4.3.1. Past and current evidences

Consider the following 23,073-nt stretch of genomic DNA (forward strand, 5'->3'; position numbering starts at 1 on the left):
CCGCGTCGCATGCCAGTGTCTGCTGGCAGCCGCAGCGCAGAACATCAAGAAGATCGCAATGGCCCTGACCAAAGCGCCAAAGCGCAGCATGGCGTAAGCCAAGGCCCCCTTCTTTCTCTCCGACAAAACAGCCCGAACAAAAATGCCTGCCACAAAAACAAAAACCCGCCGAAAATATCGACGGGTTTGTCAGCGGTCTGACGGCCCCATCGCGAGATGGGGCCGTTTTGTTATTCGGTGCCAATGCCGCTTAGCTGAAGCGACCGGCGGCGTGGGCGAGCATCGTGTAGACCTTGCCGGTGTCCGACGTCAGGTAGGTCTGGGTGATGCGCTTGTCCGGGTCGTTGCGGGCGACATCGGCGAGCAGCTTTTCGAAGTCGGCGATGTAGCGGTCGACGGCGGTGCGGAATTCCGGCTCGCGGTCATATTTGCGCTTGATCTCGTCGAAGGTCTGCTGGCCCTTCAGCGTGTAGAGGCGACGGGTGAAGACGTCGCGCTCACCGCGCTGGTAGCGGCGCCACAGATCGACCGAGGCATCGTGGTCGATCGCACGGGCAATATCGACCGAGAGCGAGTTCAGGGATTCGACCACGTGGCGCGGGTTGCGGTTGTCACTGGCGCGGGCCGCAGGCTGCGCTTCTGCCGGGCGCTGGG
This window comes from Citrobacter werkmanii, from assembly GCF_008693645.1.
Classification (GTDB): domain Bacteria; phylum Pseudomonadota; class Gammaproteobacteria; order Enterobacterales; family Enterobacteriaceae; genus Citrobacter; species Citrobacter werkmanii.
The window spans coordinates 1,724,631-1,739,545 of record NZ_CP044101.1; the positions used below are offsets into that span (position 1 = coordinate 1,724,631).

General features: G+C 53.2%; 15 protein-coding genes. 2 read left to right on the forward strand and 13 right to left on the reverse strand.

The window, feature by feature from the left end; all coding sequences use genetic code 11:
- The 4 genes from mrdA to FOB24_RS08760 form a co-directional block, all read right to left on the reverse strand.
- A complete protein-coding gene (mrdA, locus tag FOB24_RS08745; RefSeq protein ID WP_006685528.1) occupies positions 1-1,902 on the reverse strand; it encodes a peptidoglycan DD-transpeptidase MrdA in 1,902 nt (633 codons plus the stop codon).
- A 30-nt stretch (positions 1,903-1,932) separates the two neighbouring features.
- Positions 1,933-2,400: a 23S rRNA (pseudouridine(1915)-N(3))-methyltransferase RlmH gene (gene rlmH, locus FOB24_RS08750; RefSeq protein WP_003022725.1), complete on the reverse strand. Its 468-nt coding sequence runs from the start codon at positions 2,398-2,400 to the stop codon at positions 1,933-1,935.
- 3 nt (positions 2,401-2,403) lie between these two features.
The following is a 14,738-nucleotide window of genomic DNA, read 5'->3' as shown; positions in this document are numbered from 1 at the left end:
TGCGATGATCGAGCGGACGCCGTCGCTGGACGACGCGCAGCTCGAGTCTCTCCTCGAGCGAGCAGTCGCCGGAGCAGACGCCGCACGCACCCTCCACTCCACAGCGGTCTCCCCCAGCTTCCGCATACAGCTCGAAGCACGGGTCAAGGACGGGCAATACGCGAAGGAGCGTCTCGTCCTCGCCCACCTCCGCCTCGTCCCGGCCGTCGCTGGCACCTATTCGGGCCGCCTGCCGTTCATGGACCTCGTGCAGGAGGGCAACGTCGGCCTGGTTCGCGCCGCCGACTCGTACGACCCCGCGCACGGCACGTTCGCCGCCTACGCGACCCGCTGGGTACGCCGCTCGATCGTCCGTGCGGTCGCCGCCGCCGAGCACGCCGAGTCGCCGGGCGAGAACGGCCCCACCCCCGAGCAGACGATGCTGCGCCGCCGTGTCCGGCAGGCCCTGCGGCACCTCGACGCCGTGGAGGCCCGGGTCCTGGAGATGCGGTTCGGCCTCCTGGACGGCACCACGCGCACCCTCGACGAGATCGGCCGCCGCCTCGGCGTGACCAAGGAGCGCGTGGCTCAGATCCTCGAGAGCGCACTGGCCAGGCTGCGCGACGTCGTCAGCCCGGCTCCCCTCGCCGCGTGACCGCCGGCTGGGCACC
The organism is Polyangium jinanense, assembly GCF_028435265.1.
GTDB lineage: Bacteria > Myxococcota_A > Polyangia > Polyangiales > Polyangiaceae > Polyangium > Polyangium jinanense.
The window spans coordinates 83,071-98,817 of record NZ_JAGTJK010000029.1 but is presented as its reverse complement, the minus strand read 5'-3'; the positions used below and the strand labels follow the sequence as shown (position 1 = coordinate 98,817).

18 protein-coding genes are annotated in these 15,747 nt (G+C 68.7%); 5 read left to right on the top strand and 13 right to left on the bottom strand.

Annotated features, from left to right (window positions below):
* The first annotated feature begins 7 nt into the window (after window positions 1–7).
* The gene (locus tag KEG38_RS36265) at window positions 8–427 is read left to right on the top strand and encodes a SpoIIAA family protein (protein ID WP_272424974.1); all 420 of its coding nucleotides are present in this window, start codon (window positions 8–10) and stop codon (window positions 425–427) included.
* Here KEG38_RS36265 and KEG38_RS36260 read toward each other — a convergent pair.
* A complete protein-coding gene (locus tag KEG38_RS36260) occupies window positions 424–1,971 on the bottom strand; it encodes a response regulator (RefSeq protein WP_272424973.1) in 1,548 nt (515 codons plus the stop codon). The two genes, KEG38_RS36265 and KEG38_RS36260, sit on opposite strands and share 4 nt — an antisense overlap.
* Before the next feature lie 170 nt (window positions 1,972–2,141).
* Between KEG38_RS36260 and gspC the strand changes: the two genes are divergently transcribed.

There are large number of confounding factors threatening the assessment of epidemiological consequences of the insecticide resistance on malaria incidence and data interpretation [117]. For this reason, only few studies have assessed the epidemiological impact of insecticide resistance. Impact of PY resistance on control failure was reported from the borders of Mozambique and South Africa. In 1996, the malaria control programme in KwaZulu-Natal (South Africa) switched from using DDT to deltamethrin for indoor spraying [118]. After four years of deltamethrin spraying, reported malaria cases increased approximately fourfold. An. funestus, previously eradicated, had reappeared and was observed emerging alive from PY-sprayed houses. Bioassays showed that this species was resistant to PYs but susceptible to DDT [119]. The decision to revert to IRS with DDT was accompanied by a decline in malaria cases by 91% [120]. On the Bioko Island on the West African coast, increased density of PY-resistant An. gambiae was also reported after IRS campaign with lambda-cyhalothrin, although a significant reduction in transmission index and malaria reported cases was observed [121, 122]. High frequencies of the L1014F kdr allele were observed in the local An. gambiae population. When PYs were replaced by CAs (bendiocarb), mosquito population declined [122]. Nevertheless, in an operational scale programme such as this, the possible contribution of other factors to the failure of PY IRS to control mosquito population density cannot be overlooked; thus, the direct consequence of the high kdr frequency is uncertain. After initiation of interventions combining IRS with PYs and ITNs in the highland provinces of Burundi in 2002, significant reduction was recorded in Anopheles density by 82% [123]. Consequently, transmission intensity was reduced by 90% and occurrence of malaria cases by 43% in children, despite high frequencies of the L1014S kdr allele in the main vector An. gambiae s.s. [123]. Many interventions took place in Africa in order to investigate the efficacy of ITNs for malaria prevention [124]. However, the extent to which PY resistance might affect the effectiveness of such interventions is not well elucidated. In Korhogo area, north of Côte d’Ivoire where the 1014F kdr allele frequency in An. gambiae is up to 80% [125], and malaria is endemic, lambda-cyhalothrin-treated nets had a significant impact on the entomological inoculation rate with around 55% reduction. Malaria incidence in children <5 years of age decreased also (56% reduction of clinical attacks) compared to a control group having no nets [126]. This was the first clear-cut evidence of ITNs continuing to provide effective personal protection against malaria in an area with a high frequency of kdr in the vector populations. However, absence of a physical barrier in the control group might have overestimated the impact of PY-treated nets against kdr mosquitoes in this study. In southern Benin, a randomised controlled trial was carried out in a mesoendemic area to assess the impact of LLINs scale-up on malaria morbidity in children <5 years of age [127]. In this area, where the kdr frequency is around 50–60% in An. gambiae s.s., transmission increased during the rainy season but was not followed by a seasonal variation in parasite infection and clinical incidence. The evidence is clear that implementation of vector control tools (ITNs and/or IRS) has significantly decreased malaria incidence and parasite infection prevalence in children in endemic countries across Africa, despite moderate-to-high PY resistance observed in local malaria vectors.